Permit me to introduce Villette, my latest sock pattern, now available as a Shalimar Yarns exclusive. Created especially for the Maryland Sheep & Wool Festival, Villette features a ribbed cuff that flows into a gorgeous rippling lace, reminiscent of the flowing lines so popular during the Belle Epoque.
In my opinion, a special sock deserves a special heel. In this case, the lace melts into a delicately braided pattern framed with garter stitch, which mimics the ridges in the leg pattern...
A simple Dutch heel is easy to turn and creates a slim line along the ankle and foot. From there, the knitter returns to the lace pattern--centered along the instep and set off with purl and twisted stitches--down to a traditional wedge toe with two finishing options.
Shamelessly, I must admit that I LOVE this sock! It speaks to me in the language of a bygone era, one which I often wish I could have experienced--as a Vanderbilt or Astor, of course ;-)
The name I borrowed from the title of the lovely, melancholy Charlotte Brontë novel, in which an independent young woman beset by grief and financial woes begins anew in the French town of Villette.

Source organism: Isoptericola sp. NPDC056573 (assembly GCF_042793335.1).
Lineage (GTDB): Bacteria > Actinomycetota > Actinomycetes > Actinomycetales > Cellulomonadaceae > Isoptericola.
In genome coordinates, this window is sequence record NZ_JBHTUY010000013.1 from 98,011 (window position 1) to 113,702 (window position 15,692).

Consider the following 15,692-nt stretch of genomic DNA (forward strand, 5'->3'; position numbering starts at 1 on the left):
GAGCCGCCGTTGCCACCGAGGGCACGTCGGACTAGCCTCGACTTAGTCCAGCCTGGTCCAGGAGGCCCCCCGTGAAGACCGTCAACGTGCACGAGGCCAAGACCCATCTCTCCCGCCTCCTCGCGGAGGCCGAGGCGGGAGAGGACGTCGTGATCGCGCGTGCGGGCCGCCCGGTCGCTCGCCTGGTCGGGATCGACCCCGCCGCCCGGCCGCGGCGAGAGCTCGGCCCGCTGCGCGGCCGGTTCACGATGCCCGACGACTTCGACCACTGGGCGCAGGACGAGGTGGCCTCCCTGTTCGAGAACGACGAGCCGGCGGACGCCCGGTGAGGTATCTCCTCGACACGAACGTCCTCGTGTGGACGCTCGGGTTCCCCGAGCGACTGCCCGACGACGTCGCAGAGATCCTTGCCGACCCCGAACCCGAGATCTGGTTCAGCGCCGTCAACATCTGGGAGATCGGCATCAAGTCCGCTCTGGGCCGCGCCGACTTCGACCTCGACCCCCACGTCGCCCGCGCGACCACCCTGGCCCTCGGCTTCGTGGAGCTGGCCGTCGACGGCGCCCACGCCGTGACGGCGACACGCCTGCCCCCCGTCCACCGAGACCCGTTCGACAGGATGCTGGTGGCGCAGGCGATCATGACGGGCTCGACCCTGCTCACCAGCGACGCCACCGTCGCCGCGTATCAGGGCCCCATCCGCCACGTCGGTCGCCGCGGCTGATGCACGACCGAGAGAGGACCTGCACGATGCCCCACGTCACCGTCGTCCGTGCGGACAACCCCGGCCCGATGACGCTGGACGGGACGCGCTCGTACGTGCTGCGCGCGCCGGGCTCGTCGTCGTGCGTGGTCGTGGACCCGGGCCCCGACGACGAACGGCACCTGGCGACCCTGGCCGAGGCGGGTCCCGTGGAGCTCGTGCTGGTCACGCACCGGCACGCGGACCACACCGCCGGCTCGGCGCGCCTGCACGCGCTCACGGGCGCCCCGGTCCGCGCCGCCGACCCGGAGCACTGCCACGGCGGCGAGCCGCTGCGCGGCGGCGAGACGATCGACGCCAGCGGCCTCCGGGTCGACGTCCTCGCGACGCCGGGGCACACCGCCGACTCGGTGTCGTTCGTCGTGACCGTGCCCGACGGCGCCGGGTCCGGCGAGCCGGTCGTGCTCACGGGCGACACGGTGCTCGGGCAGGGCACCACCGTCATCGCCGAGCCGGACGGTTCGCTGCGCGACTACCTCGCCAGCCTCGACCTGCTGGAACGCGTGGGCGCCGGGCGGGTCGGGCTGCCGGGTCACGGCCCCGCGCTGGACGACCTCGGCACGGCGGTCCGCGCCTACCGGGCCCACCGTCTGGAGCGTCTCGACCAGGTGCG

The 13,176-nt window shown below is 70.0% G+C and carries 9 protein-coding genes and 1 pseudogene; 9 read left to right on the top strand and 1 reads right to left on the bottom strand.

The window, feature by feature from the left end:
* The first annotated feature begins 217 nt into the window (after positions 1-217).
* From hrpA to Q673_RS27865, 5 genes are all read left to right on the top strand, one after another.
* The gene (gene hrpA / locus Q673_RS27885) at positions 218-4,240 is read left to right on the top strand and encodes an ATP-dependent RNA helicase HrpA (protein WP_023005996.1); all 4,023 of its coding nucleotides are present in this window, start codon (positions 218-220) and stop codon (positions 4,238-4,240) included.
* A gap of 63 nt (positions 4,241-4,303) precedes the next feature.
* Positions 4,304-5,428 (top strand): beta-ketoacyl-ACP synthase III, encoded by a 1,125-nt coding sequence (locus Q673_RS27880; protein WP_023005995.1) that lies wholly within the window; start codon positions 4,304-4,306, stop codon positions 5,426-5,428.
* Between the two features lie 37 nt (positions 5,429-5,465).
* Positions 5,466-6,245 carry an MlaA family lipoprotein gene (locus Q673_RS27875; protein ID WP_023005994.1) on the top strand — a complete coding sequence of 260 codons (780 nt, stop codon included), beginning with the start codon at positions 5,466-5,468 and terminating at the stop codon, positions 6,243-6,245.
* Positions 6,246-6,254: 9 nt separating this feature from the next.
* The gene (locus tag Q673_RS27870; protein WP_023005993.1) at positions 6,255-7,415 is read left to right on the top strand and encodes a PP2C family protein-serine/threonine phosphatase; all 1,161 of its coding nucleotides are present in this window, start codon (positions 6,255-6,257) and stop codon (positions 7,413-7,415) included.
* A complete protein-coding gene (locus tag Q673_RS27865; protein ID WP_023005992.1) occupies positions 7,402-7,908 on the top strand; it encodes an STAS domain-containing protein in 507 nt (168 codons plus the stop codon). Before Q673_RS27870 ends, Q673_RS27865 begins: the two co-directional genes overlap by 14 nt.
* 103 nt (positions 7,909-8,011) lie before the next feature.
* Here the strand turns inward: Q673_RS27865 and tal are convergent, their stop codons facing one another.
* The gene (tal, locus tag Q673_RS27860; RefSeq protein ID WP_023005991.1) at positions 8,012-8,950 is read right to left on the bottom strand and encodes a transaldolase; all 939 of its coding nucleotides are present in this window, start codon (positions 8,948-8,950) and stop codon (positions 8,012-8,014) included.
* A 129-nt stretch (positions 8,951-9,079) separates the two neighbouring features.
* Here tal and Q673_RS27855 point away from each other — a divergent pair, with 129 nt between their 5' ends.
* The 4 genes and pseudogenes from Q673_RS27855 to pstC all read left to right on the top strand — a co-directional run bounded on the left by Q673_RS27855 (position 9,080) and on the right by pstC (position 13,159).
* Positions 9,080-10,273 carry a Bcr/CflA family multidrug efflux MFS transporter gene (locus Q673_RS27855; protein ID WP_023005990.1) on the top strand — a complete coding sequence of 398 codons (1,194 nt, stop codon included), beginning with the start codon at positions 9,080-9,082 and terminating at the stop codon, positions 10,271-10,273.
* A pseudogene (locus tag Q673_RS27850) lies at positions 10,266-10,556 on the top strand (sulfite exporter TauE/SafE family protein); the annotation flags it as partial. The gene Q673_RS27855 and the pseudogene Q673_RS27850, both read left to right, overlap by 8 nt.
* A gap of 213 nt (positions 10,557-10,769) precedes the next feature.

An aside: If you are unfamiliar with Bronte's work (beyond Jane Eyre, of course), please do yourself a favor and pick up Villette. If you love English Lit, you'll may find, as I did, that it's a page-turner. Honestly--it kept me up late at night, wanting to know what would happen next!
- Height: 9 inches from floor to cuff
- Circumference: Approx. 8.5 – 9.0 inches around foot (lace pattern is quite stretchy) Gauge: 8 sts x 10 rnds = 1” in stockinette stitch
- Needles: US #1 / 2.5 mm 32” circular needles (or DPNs or any other method you prefer)
- Yarn: Shalimar Yarns Zoe Sock (100% Superwash Merino Wool; 100g / 450 yds); one skein in “Passion Fruit”
In other news
Another Maryland Sheep & Wool Festival has come and gone. Saturday dawned rainy and gray, but by 11 a.m. or so the skies had cleared. Sunday, on the other hand, was truly dark and wet.
But reports were positive, and a good time was had by all--especially my husband, who ate lamb while I wandered through the barns, finding some great bargains among the smaller yarn dyers (like Shalimar and Three Irish Girls, to name two favorites), fiber farmers, and wool vendors.
Despite the fact that their spinning fiber and yarn is often breathtakingly beautiful, many of these so-called "mom-and-pop businesses" and small start-ups don't have Web presences and don't offer their wares in "real stores." Discovering these treasures are, to me, what this is what fiber festivals are all about.
After all, I can always order Cascade, Blue Moon Fiber Arts, and Interweave Press books online right?
PS. We've been experiencing some problems with our Internet connectivity, so my posts may be a bit sporadic for a few more weeks. Thanks for bearing with me!